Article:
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October 27, 2020
by Patricia Tomasi

Are Children Getting Adequate Mental Health Treatment?

October 27, 2020 08:00 by Patricia Tomasi  [About the Author]

A new study looked at the treatment of insured children (average age 12) after they experience a first mental health episode. Most of these children were experiencing anxiety or depression.

“We looked at the treatment of these children received in the three months after the incident and focused on whether they had received any follow-up care in that interval, whether they received any therapy, and the types of drugs they received if they received drugs,” study author Janet Currie told us. “We were hoping to find out how treatment varied across the country and whether variations were mainly explained by shortages of mental health professionals.
There is a lot of previous literature showing that there are geographic variations in the type of care that patients receive.  However, very little of this work looks at children.

“Also, there are relatively clear guidelines about how children who are newly treated for mental health should be treated,” Currie told us, “so we thought it possible that these guidelines would mean that there was little variation across the country.”
Currie has done a lot of previous work on child health and some of that work shows that mental health problems have especially negative effects on children's future outcomes such as educational attainment and employment. 

“Since mental health is so important, I wanted to see how it is being treated across the country,” Currie told us, “and whether the results might suggest some improvements that could be made.”

Researchers used a national database of insurance claims, which contained more than two million children. There were 202,066 with at least one claim related to mental illness, which they used in their analysis.

“Since common medical advice suggests prompt follow-up treatment, we looked at the treatment offered within three months,” Currie told us. “We looked at cases of no therapy whatsoever, drug treatment only, and a mix of therapy and drug treatment.  I would recommend you look at the methods and materials section in our study for more detailed information.”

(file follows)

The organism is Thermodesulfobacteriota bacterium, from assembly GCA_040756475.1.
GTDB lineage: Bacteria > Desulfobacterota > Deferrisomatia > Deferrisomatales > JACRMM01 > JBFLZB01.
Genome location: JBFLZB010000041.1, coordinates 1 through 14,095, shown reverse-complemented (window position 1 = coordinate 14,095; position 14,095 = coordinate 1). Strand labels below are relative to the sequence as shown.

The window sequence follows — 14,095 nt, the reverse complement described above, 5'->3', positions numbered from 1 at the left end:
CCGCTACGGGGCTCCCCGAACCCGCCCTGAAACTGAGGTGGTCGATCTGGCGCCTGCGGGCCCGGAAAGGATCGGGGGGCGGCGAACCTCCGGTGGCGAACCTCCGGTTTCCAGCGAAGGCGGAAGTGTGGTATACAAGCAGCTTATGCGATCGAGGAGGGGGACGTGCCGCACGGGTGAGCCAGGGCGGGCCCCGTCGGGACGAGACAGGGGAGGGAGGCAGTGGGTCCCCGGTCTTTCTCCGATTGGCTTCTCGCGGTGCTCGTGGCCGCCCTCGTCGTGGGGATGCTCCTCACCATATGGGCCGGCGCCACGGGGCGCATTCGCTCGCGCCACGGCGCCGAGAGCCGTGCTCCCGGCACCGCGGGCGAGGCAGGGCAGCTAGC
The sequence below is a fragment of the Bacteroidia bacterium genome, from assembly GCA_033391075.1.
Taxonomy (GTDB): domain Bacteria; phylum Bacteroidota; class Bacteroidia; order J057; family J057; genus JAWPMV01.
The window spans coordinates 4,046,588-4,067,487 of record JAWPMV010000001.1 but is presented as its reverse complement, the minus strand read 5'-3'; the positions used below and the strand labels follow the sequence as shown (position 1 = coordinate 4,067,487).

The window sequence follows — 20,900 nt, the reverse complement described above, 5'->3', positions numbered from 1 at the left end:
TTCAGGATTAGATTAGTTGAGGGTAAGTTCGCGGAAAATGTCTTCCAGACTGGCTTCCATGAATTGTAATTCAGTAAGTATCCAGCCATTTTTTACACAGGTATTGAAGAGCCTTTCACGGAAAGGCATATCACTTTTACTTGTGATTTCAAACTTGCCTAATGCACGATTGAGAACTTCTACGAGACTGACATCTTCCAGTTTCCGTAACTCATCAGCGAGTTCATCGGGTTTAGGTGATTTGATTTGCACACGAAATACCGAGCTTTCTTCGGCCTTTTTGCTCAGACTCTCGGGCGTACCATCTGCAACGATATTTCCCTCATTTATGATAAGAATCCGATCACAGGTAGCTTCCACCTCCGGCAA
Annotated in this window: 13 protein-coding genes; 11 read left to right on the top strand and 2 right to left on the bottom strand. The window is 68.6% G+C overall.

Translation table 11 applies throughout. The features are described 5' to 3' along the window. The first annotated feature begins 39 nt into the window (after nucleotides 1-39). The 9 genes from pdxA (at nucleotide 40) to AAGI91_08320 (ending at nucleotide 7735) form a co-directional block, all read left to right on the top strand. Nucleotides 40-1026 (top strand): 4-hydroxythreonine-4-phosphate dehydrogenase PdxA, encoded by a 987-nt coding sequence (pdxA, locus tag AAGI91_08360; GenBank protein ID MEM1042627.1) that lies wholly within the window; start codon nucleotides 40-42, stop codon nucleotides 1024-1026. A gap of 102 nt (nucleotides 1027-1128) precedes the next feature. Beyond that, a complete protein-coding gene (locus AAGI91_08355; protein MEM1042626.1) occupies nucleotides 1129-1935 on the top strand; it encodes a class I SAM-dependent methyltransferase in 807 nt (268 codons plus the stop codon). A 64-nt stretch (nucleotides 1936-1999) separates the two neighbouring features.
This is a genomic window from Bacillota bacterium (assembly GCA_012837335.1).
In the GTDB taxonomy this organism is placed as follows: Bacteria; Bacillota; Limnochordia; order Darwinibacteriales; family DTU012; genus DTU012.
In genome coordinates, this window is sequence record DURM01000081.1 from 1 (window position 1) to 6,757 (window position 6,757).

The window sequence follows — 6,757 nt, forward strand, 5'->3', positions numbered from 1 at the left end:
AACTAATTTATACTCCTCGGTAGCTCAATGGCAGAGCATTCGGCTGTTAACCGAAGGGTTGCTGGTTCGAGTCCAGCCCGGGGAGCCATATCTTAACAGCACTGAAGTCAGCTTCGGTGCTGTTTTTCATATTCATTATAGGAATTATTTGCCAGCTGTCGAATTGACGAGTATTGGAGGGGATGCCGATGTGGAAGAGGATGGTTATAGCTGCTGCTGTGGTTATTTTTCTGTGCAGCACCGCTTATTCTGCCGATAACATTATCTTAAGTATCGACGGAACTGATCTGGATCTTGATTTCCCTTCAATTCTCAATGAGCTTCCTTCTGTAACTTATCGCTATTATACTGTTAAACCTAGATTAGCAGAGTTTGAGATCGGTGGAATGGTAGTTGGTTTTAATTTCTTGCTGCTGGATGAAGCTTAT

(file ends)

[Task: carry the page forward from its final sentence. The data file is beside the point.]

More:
Less than half of children received any therapy within three months, and 22.5 per cent of children received only drug treatment. Of the children receiving drugs, 45 per cent were prescribed drugs in the benzodiazepine class (which are addictive), tricyclic antidepressants (which can have severe side effects), or drugs that were not FDA-approved for use in children for any indication.
“I think the results are very surprising, especially since most of these children were at the very beginning of treatment,” Currie told us. “It is very surprising that so many of these insured children lacked follow up care within a reasonable time frame, and failed to receive any therapy.”

Currie said it’s also surprising that so many of these children were prescribed drugs that really raised a red flag. If the children had not received any previous medications, why would you start with drugs that were not FDA approved for use in children or that had potentially dangerous side effects? 

“If you point out to medical people that there are some places where kids seem to be getting sub-standard care, a standard response will be that that is because there is a shortage of trained providers like child psychiatrists,” Currie told us. “And indeed, there are areas of the country where there are no child psychiatrists at all. But we show that these patterns of treatment occur even in ZIP codes that are relatively well served by child psychiatrists, suggesting that they are not simply the result of doctor shortages.”
These results, Currie believes, indicate that many children are receiving questionable treatment. Some practitioners do not appear to be following broadly agreed-upon general guidelines.

“We need to conduct more research to understand these patterns, and their effects on the affected children,” said Currie.

About the Author

Patricia Tomasi

Patricia Tomasi is a mom, maternal mental health advocate, journalist, and speaker. She writes regularly for the Huffington Post Canada, focusing primarily on maternal mental health after suffering from severe postpartum anxiety twice. You can find her Huffington Post biography here. Patricia is also a Patient Expert Advisor for the North American-based, Maternal Mental Health Research Collective and is the founder of the online peer support group - Facebook Postpartum Depression & Anxiety Support Group - with over 1500 members worldwide. Blog:

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